• Blabberdock

WORMWOOD (novelette)

Updated: Oct 24, 2019

By Nathan Warner

Perhaps the lone survivor of his ship's destruction, Lieutenant Peter Andrel crash-lands on an uncharted planet and stumbles upon the wreckage of a lost Starfleet vessel from the final days of the Dominion War. Searching the downed ship for a way home, he discovers a horrifying secret that threatens to make it his tomb.

Lieutenant Peter Andrel caught his breath on the edge of an ocean cliff looking down over the lost wreckage of an unknown Galaxy class saucer, floating in the gentle waves. It was so surreal that it almost made the past couple days seem normal by comparison - almost.

He mentally reviewed his bizarre little nightmare, which had begun unannounced several days ago aboard his Science posting - the Nova class Starship, U.S.S. Dexter. Andrel’s commission had been winding down uneventfully to its last day before his scheduled leave. Early Tuesday morning the Dexter had nearly completed its survey of the Mumbandi System and only had a few more planets to catalogue. The ship crossed back through the comet belt inward bound, but then diverted to investigate some Tritanium fragments that popped up on the lateral scanners to Starboard. Without warning, a massive explosion rocked through the ship, lacerating the hull and shredding the Starboard engine!

The blast threw Andrel into a bulkhead and he struck his head hard on the duranium supports. It crumpled him to the deck like discarded laundry as shock bled through his concussion. His eyesight blurred. Outside a window, he thought he could make out the bodies of crew-members tossed in the sea of debris blowing out from the side of the ship. Visions from the past mingled in the horror.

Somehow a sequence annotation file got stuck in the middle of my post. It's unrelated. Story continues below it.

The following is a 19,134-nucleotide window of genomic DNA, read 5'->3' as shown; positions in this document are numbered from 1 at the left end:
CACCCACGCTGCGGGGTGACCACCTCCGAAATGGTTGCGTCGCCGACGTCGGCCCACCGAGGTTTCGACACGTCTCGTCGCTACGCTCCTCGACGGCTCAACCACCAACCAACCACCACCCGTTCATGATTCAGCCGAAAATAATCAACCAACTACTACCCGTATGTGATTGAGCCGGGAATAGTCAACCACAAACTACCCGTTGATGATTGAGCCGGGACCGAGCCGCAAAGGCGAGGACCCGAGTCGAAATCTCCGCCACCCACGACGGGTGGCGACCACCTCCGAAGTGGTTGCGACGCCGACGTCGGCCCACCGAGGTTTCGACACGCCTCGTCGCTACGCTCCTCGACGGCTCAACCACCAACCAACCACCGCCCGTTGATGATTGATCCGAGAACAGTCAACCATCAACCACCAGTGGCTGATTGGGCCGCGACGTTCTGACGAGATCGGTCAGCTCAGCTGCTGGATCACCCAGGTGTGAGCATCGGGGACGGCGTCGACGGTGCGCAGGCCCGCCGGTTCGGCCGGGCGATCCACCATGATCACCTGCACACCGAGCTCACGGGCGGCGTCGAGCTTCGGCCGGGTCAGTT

"Jem'Hadar Battleship off the port bow," he heard himself screaming. Flashbacks flooded his mind of his many campaigns through the valley of death. Terror drowned him. This was it! This was the time he was going to die!

A second tremendous explosion bucked the deck and knocked Andrel completely unconscious. How long, he didn’t know, but when he woke, he found himself alone in an escape pod, adrift in space – without any idea how he had gotten there. His right temple was still tender from his collision with the bulkhead and he applied a Medkit to relieve the concussion.

Of course, Andrel now recognized that trauma had invented the Dexter's adversary - after all, the Dominion War was history - nothing more than a colossal monument. Although it still overshadowed his life, it stood four years now in the past, and there it remained, despite his nightmares persistent attempts to tear open the old wounds. Whatever had attacked them, it was an unknown hostile.

A review of the lifeboat's systems, revealed the comms were destroyed and the thrusters were damaged, but the sensors worked well enough to locate an M-class planet less than 50 million kilometers from his position. It was Andrel's best chance of surviving alone out here in uncatalogued space.